R. Todd Romero, Making War and Minting Christians: Masculinity, Religion, and Colonialism in Early New England (Amherst: MA: University of Massachusetts Press, 2011). 255pp.+xiii. $26.95.
The interaction of native tribes with early English settlers meant each culture had to change. That change included masculinity, argues R. Todd Romero in his attentive history of 17th century New England. Both natives and Puritan immigrants were concerned with manly ideals, ideals which would undergo significant changes through the Pequot War (1636-37) and King Philip’s War (1675-76). Sensitive to the underlying gender scripts, Romero’s book unspools a nuanced double-narrative.
In Part I of Making War and Minting Indians, Romero chronicles the cultural “counterpoint” between native and Anglo-American groups. A surprising similarity exists between the two. Each culture valued assertive, strong men with military skills. Each culture connected manhood to religious zeal. Nevertheless, Puritans and other Englishmen chose to highlight the differences. Manhood for them meant a carefully defined patriarchy, strenuous labor, educated western civility, and biblical, evangelistic zeal. The greatest commonality between the two worlds, it seemed, was martial culture. But the brewing of actual war between the parties made for a deep bifurcation.
In Part II Romero takes a deeper look at the colonizing efforts of Puritans with the Indian “praying towns.” Imposing western notions of manhood upon natives was a priority, even to the point of insisting (in the case of Thomas Shepard) that one must “make men” of Indians before “making Christians” of them. Puritans, especially at Massachusetts Bay Colony, struggled to get Indian men to abandon polygyny, as well as their lax posture of discipline that made children “sawcie, bold, and undutifull” (125). Assimilation efforts foundered after King Philip’s War destroyed remaining goodwill between Puritans, Christian natives, and traditional natives.
Part III of the book plays out the re-scripting of masculinities in and after the throes of war. Presented with annihilation through war or (especially) disease, some tribes sought to bargain with the Christian God. Other tribes felt a strong pull back to their traditional earth religion practices. Puritans, for their part, strenuously preached God’s providence in warfare – even as missionary efforts quickly devolved. While rhetoric between the groups transpired criticizing their inferior senses of manhood, Romero picks up on some unwitting crossovers. For instance, “The evolution of Anglo-American martial culture after the 1670s was especially ironic, given that successful colonial warriors often adapted the very Indian tactics they had formerly dismissed as dishonorable and unmanly” (191).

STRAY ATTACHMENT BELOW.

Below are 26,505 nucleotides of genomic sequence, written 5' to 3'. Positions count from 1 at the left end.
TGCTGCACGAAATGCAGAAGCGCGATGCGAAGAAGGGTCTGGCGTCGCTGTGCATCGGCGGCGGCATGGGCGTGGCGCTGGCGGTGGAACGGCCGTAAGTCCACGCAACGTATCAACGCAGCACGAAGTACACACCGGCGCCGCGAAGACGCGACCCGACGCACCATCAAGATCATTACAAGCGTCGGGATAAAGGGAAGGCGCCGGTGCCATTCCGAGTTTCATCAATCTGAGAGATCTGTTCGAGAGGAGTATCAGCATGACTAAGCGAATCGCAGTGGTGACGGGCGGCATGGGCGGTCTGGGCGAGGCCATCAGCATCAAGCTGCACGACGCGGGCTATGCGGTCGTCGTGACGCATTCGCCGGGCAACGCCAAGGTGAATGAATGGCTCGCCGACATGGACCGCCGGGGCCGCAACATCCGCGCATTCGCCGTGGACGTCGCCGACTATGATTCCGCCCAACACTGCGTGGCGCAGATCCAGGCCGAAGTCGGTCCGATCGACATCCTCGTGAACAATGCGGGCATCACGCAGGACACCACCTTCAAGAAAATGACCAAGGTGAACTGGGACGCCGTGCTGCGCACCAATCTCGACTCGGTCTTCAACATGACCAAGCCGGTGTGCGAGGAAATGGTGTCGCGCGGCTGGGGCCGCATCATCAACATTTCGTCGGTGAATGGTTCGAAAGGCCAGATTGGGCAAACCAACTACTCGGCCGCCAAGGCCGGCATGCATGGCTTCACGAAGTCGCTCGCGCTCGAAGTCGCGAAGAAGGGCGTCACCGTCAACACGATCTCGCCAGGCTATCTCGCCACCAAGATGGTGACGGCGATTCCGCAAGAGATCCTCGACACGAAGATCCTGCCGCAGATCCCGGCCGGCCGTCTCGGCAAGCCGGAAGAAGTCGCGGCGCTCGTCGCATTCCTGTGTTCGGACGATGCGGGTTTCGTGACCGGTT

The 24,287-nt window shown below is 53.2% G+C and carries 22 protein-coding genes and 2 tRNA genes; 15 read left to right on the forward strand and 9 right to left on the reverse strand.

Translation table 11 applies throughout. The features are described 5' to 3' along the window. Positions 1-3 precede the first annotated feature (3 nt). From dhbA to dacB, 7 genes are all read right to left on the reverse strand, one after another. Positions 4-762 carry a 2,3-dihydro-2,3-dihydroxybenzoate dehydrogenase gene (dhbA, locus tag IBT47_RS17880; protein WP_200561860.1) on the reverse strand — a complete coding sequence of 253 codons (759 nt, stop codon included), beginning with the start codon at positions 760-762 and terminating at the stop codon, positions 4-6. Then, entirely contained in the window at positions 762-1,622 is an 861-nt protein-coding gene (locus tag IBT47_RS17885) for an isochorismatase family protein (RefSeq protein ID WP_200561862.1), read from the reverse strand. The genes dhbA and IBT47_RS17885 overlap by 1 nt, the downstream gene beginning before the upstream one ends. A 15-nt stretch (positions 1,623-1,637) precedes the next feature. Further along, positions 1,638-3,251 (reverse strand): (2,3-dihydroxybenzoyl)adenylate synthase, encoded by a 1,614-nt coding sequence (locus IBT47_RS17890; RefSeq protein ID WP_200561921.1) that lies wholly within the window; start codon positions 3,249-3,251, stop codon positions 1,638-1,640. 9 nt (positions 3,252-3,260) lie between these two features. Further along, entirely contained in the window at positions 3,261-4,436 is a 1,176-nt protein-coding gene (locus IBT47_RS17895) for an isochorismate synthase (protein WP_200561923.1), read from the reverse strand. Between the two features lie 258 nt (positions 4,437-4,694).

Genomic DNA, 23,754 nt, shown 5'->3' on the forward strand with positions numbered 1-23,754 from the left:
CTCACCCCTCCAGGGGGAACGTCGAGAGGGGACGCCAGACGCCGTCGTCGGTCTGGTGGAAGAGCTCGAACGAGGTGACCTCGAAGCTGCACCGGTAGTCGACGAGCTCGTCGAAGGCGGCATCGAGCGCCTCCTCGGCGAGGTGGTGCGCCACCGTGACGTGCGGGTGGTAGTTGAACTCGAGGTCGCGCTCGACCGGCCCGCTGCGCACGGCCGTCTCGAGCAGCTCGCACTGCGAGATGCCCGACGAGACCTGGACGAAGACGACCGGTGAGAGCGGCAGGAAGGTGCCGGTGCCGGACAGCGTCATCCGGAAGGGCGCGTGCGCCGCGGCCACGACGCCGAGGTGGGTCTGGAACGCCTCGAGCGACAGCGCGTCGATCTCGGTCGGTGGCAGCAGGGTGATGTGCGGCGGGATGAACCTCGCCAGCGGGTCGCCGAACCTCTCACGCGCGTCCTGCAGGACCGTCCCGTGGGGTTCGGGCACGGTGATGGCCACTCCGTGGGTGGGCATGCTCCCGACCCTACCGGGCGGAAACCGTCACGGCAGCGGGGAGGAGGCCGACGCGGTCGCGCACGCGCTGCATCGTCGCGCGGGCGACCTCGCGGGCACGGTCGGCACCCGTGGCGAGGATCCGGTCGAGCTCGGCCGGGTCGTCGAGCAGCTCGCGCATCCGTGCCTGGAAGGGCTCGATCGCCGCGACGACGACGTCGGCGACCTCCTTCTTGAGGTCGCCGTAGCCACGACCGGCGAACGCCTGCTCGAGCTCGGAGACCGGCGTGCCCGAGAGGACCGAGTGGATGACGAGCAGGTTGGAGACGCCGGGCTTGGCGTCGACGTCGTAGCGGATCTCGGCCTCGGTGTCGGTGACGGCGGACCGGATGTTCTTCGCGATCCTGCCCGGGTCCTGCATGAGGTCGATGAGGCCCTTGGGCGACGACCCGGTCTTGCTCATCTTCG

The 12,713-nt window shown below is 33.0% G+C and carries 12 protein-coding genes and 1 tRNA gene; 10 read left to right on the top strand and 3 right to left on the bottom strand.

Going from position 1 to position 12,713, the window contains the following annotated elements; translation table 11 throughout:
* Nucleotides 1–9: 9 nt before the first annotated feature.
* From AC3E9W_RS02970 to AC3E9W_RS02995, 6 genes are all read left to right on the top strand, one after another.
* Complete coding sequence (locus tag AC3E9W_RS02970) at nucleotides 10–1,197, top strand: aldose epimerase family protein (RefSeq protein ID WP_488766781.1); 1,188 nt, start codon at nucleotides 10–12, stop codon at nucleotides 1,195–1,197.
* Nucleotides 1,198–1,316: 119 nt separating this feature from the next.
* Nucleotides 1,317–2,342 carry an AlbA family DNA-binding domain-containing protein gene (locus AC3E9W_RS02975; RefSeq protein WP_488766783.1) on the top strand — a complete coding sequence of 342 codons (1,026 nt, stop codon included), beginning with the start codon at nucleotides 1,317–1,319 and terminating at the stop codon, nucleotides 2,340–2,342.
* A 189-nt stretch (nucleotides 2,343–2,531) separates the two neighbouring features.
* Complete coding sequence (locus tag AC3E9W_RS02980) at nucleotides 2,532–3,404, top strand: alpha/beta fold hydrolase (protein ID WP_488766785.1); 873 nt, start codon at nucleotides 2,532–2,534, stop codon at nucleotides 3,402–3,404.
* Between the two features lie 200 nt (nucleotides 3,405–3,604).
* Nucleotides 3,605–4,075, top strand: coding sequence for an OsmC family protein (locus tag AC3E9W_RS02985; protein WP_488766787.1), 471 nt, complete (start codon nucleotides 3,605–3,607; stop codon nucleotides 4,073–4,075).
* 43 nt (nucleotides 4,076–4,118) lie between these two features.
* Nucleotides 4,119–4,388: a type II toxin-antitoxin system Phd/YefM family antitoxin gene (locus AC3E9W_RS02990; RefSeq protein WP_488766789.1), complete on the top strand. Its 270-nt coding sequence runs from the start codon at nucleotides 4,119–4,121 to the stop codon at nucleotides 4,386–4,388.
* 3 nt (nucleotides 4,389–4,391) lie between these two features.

By necessity, Romero works from Anglo-American records. His deconstruction of their rhetoric smacks of ungraciousness at times, but he uses a hermeneutic of suspicion to render a better picture of actual native culture. Readers may find themselves frustrated that Romero does not choose to distill many conclusions from his study. A “cross-cultural” study through “gender counterpoint” does not yield larger anthropological or historical insights so much as make the reader feel the dialectical mutation between American societies. One might look to Ann M. Little’s Abraham in Arms to clarify a picture of the geopolitical legacy of New England.
Romero’s careful soundings of 17th century America amount to a genuine contribution to colonial studies. Researchers and local historians will benefit most from this sensitive narration of Anglo and Indian masculinities forged in a tumultuous era.